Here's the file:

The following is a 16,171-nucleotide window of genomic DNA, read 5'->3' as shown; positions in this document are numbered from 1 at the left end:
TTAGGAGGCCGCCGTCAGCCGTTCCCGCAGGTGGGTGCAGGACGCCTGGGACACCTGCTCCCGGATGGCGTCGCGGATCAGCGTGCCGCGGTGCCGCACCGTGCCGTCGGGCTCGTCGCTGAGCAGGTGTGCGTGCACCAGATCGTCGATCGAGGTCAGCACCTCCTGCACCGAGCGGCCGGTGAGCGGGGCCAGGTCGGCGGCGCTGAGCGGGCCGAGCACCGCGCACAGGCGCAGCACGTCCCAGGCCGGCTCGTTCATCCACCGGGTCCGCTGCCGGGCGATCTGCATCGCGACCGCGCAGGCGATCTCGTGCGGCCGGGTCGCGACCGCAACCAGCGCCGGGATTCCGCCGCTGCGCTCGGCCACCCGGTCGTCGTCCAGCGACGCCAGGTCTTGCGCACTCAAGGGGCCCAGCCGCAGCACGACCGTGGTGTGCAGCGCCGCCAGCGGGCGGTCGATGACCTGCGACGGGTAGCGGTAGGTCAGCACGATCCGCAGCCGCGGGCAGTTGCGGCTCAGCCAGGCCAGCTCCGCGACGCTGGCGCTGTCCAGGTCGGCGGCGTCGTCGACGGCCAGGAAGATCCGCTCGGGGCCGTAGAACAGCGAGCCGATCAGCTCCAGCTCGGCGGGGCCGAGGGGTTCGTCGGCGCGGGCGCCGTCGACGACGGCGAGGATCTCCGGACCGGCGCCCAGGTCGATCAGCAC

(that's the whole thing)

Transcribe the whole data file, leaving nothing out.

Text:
The following is a 16,171-nucleotide window of genomic DNA, read 5'->3' as shown; positions in this document are numbered from 1 at the left end:
TTAGGAGGCCGCCGTCAGCCGTTCCCGCAGGTGGGTGCAGGACGCCTGGGACACCTGCTCCCGGATGGCGTCGCGGATCAGCGTGCCGCGGTGCCGCACCGTGCCGTCGGGCTCGTCGCTGAGCAGGTGTGCGTGCACCAGATCGTCGATCGAGGTCAGCACCTCCTGCACCGAGCGGCCGGTGAGCGGGGCCAGGTCGGCGGCGCTGAGCGGGCCGAGCACCGCGCACAGGCGCAGCACGTCCCAGGCCGGCTCGTTCATCCACCGGGTCCGCTGCCGGGCGATCTGCATCGCGACCGCGCAGGCGATCTCGTGCGGCCGGGTCGCGACCGCAACCAGCGCCGGGATTCCGCCGCTGCGCTCGGCCACCCGGTCGTCGTCCAGCGACGCCAGGTCTTGCGCACTCAAGGGGCCCAGCCGCAGCACGACCGTGGTGTGCAGCGCCGCCAGCGGGCGGTCGATGACCTGCGACGGGTAGCGGTAGGTCAGCACGATCCGCAGCCGCGGGCAGTTGCGGCTCAGCCAGGCCAGCTCCGCGACGCTGGCGCTGTCCAGGTCGGCGGCGTCGTCGACGGCCAGGAAGATCCGCTCGGGGCCGTAGAACAGCGAGCCGATCAGCTCCAGCTCGGCGGGGCCGAGGGGTTCGTCGGCGCGGGCGCCGTCGACGACGGCGAGGATCTCCGGACCGGCGCCCAGGTCGATCAGCAC